How Long Do Russian Blue Cats Live

How Long Do Russian Blue Cats Live

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The Russian Blue is a cat breed that will come in colors varying from a light shimmering silver to a darker, slate grey. They develop close bonds with their owners and are searched for as pets due to their personalities, beauty, and coat. It really is their short, dense coat which has been the hallmark of the Russian breed for greater than a century. The dense coat stands out from the body plus one can draw patterns in the coat that will stay until one smoothes them out again.

How long do Russian Blue cats live

Russian Blues have an average lifespan of around 10–20 years; some have even lived up to a maximum of 25 years.

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Russian Blue cat personality

This is a well-behaved cat that is easy to train. Or, rather, it easily trains its people. It enjoys a good game of fetch and will keep the game going longer than you may have time for, and you will make time because the Russian Blue is known for actually appearing hurt when it has been ignored. Elegant, and reserved, this cat is also very playful and loves to chase after toys or sunbeams.

How Long Do Russian Blue Cats Live

The Russian Blue can spend hours amusing itself and does not mind an awful lot if it is left at home alone for the day, but it will be very happy to see you when you do arrive. This cat makes for an excellent companion, constantly following its owners about, and generally preferring one human above all others in the family. It should be added that the Russian Blue gets along with most everyone, including children. Their love of human company extends to impishly clowning to help calm a crying baby, and showing sympathy when their people get the blues by patting the face of the person.

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One of the Blue Russian’s vulnerabilities is its tendency to be startled easily. They also have a natural proclivity to shyness and nervousness around strangers and in strange environments. If it is true that this breed was once the target of fur hunters (as some say), this would easily account for their caution and quick-footedness. They would have had to move fast at the slightest sound to quite literally preserve their own skins.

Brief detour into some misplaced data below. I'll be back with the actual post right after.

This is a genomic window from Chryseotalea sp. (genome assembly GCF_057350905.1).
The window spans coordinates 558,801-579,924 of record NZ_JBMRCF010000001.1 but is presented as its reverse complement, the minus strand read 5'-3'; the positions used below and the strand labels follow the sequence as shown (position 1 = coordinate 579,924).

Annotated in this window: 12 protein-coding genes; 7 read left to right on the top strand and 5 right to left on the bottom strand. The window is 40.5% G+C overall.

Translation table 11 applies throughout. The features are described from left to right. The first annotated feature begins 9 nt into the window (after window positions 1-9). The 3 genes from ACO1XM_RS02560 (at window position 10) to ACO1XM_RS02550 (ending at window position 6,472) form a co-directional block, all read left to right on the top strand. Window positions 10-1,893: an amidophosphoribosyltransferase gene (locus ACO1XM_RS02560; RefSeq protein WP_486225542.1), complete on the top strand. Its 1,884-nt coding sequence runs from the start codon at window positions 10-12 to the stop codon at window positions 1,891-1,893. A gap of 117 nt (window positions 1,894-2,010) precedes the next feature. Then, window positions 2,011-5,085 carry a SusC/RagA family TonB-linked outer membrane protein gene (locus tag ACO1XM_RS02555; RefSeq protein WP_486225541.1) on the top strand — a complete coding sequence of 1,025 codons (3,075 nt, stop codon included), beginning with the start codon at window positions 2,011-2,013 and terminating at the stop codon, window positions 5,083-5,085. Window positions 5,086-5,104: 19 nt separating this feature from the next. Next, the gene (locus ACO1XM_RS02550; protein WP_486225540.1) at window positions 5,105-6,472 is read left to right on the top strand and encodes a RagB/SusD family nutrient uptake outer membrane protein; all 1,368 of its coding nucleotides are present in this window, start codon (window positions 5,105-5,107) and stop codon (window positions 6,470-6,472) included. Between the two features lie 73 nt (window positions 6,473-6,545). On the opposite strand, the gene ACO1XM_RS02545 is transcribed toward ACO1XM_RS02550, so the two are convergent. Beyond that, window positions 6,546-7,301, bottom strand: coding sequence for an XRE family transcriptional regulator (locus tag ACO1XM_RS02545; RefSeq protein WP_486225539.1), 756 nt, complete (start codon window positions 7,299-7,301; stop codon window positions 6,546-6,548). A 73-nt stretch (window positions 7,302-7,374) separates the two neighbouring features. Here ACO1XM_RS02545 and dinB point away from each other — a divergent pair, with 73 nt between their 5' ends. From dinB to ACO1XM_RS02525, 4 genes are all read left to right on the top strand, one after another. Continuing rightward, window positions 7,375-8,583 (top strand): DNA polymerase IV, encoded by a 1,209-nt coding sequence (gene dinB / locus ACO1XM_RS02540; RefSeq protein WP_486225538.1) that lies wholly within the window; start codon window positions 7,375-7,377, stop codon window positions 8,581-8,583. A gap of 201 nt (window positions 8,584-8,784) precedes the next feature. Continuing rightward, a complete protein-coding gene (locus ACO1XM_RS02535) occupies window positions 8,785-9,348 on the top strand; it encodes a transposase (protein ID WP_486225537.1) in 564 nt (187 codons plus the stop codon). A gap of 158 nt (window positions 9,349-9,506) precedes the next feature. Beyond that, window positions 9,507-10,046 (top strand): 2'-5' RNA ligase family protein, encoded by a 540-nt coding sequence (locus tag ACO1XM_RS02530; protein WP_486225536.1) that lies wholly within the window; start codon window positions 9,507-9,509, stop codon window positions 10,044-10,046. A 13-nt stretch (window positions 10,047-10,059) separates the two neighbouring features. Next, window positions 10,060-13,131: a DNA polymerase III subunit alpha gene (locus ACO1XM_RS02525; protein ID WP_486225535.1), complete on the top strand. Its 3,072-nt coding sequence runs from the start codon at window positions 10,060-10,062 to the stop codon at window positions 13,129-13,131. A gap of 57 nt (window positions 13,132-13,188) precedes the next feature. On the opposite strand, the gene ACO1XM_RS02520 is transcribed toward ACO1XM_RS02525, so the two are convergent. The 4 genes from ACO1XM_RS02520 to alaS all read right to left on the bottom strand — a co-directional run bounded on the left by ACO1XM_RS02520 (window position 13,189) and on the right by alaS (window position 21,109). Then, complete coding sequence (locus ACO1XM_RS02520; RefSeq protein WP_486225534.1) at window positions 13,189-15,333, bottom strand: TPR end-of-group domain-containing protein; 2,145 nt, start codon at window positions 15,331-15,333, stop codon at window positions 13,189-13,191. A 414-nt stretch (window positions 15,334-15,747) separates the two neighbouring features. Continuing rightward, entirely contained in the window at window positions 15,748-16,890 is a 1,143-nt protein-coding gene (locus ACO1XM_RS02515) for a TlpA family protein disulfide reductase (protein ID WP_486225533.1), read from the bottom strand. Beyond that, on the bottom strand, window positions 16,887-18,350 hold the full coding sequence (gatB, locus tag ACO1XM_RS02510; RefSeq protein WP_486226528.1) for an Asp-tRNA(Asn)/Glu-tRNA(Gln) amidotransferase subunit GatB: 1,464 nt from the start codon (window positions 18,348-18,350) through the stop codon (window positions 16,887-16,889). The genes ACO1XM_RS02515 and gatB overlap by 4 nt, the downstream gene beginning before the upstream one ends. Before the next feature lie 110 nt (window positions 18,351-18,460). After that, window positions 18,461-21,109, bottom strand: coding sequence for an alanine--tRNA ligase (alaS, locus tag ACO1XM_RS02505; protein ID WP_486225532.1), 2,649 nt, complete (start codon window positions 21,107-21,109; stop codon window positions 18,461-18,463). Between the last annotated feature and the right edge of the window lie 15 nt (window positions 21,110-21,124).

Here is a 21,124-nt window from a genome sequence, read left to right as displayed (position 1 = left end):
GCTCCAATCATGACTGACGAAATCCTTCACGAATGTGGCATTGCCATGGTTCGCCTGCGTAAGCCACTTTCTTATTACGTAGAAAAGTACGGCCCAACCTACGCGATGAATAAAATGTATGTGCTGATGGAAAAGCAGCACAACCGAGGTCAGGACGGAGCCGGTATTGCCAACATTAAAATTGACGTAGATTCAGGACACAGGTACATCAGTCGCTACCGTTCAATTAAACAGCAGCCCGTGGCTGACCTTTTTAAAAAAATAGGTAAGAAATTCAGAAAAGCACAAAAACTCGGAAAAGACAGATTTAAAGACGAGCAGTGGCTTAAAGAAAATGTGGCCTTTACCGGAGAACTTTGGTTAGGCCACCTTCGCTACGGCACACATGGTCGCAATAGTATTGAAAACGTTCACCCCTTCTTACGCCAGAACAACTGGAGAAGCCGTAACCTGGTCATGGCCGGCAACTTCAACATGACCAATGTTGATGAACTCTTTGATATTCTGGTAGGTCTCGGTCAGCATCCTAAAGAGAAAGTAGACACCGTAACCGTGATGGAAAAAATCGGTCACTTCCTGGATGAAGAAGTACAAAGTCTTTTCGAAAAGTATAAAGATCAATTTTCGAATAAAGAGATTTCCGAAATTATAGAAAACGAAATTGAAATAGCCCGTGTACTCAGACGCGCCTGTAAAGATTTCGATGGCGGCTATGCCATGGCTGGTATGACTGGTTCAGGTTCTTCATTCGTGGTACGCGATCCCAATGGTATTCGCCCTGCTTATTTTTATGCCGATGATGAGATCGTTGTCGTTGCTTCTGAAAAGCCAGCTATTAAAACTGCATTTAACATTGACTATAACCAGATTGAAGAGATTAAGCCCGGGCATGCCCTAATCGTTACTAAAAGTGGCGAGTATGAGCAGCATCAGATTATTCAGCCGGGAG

This breed does not like change, preferring for things to be uniform and predictable. It can be thrown off when dinnertime is altered and is nit-picky about hygiene. It will not even enter its litter box if it is dirty. In the early years, this breed developed a reputation at shows for being difficult to work with because of traits like these. The Russian Blue was gentle and happy at home, but it shows it was visibly discontent and temperamental. Popularity declined and fewer Russian Blues were being shown until breeders focused on improving the attitudes of the breed through selective breeding and behavior management (e.g., soft music, recording of show noises, crystals, herbal remedies). This commitment to the breed paid off, and today the Russian Blue is a happy participant at cat shows.

Russian Blue cat hypoallergenic

There was evidence that Russian blues produce less of the glycoprotein Fel d 1 which is as we’ve said is one of the most frequent allergens of cats. This fact, if true, will significantly minimise the hypersensitive reaction you might have to the cat.